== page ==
# Choosing the right likelihood function

Hi,
I have a question regarding the choise of the likelihood distribution. Lets assume the simple case of a normal distributed prior used in inference with some dataset evidence with an uknown distribution. If we fabricate this data using a normal distribution, choosing the right likelihood distribution is trivial, but if the datapoints are to few to be certain. what does the choise of likelihood distribution matter in pymc3?
eksample:

`````` dataset = data of length x with unknown distribution
prior = pm.Normal("prior", mu=5,sd=1)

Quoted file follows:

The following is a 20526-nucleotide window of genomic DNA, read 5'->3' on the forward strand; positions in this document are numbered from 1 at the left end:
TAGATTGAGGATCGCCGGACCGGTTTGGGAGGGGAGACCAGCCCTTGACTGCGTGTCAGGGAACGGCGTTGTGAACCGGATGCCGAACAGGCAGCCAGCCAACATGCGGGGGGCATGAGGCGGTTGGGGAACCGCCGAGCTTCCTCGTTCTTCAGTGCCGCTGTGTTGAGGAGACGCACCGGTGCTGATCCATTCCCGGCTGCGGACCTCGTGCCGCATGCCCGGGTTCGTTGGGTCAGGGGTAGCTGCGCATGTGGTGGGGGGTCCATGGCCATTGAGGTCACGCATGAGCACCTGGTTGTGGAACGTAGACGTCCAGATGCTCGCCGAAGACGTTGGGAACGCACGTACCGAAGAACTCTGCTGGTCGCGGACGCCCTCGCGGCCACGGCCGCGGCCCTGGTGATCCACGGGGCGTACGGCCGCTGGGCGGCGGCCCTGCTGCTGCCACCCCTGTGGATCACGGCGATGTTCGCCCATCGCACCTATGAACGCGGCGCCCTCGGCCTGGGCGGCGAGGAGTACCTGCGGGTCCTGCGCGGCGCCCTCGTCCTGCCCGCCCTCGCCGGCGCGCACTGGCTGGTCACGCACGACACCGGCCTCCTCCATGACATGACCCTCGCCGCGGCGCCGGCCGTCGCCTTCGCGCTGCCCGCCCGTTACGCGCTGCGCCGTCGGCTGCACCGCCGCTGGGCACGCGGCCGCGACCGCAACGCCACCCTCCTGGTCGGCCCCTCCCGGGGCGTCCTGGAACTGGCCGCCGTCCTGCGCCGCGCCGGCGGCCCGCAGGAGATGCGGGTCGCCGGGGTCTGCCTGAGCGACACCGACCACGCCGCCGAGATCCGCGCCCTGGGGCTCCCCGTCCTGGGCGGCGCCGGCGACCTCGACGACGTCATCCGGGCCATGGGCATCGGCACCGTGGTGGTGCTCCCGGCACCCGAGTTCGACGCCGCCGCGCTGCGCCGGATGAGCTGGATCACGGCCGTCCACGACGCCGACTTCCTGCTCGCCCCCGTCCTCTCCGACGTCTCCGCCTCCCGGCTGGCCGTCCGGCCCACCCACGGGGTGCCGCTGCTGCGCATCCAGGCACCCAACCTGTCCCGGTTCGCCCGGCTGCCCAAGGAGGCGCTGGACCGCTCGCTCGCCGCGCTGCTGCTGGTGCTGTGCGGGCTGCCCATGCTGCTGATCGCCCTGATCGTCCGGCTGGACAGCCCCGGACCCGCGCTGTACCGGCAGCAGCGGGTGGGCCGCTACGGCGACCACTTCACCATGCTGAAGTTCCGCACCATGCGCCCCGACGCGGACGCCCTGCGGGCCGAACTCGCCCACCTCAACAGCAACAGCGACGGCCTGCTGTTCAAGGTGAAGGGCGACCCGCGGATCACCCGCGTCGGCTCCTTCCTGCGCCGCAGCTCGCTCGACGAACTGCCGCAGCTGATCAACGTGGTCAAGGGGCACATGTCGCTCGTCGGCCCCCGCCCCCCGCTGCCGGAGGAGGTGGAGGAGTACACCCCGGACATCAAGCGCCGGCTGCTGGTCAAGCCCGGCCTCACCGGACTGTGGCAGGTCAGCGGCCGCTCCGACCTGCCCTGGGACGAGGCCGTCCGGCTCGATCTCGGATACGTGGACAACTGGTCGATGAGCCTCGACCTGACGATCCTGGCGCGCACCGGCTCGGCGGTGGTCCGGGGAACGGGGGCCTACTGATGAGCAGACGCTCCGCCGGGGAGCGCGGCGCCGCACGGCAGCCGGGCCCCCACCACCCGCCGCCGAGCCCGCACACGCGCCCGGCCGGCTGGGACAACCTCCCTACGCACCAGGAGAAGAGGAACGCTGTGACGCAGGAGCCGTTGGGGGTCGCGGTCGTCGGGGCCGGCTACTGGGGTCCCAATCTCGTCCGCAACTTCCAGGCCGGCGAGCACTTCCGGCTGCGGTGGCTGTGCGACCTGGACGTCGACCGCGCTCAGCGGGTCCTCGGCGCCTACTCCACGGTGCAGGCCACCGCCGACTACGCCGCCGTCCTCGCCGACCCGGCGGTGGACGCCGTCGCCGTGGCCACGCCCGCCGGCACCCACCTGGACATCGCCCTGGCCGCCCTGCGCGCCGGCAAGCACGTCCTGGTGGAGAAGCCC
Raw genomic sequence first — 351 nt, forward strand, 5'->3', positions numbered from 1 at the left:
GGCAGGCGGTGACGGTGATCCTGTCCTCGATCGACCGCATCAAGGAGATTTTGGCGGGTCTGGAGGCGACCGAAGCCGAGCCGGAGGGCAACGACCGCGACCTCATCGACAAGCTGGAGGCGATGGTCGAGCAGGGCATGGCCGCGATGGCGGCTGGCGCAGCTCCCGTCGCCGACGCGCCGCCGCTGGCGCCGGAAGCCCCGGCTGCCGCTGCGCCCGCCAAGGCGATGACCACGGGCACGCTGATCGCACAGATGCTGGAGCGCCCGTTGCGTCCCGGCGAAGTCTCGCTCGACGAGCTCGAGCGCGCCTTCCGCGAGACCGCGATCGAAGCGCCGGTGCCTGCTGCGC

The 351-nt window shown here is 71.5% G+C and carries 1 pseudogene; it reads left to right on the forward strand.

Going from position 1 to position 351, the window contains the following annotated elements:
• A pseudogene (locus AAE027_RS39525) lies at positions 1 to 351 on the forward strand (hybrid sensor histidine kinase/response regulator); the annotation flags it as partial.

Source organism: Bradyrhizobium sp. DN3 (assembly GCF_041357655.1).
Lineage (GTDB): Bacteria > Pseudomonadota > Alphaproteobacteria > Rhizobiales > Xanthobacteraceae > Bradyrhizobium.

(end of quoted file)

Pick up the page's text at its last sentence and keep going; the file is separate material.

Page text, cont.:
likelihood = pm.Normal("likelihood", mu= prior, observed = dataset)
``````

Here the likelihood function has a normal distribution, but what if i were to choose a beta distribution here?

Thank you

You can start narrowing down the choice of reasonable likelihoods with any constraints. If you know the data is going to be purely positive, then you can rule out distributions that assign data to the entire real line. For discrete counts you can use the Poisson or negative binomial.

One line of reasoning for likelihood selection is that you should use the maximum entropy distribution that satisfies any constraints you have. For a random variable with finite mean and variance, the max entropy distribution is the normal distribution. Can you supply any constraints on the possible values of the observed data?

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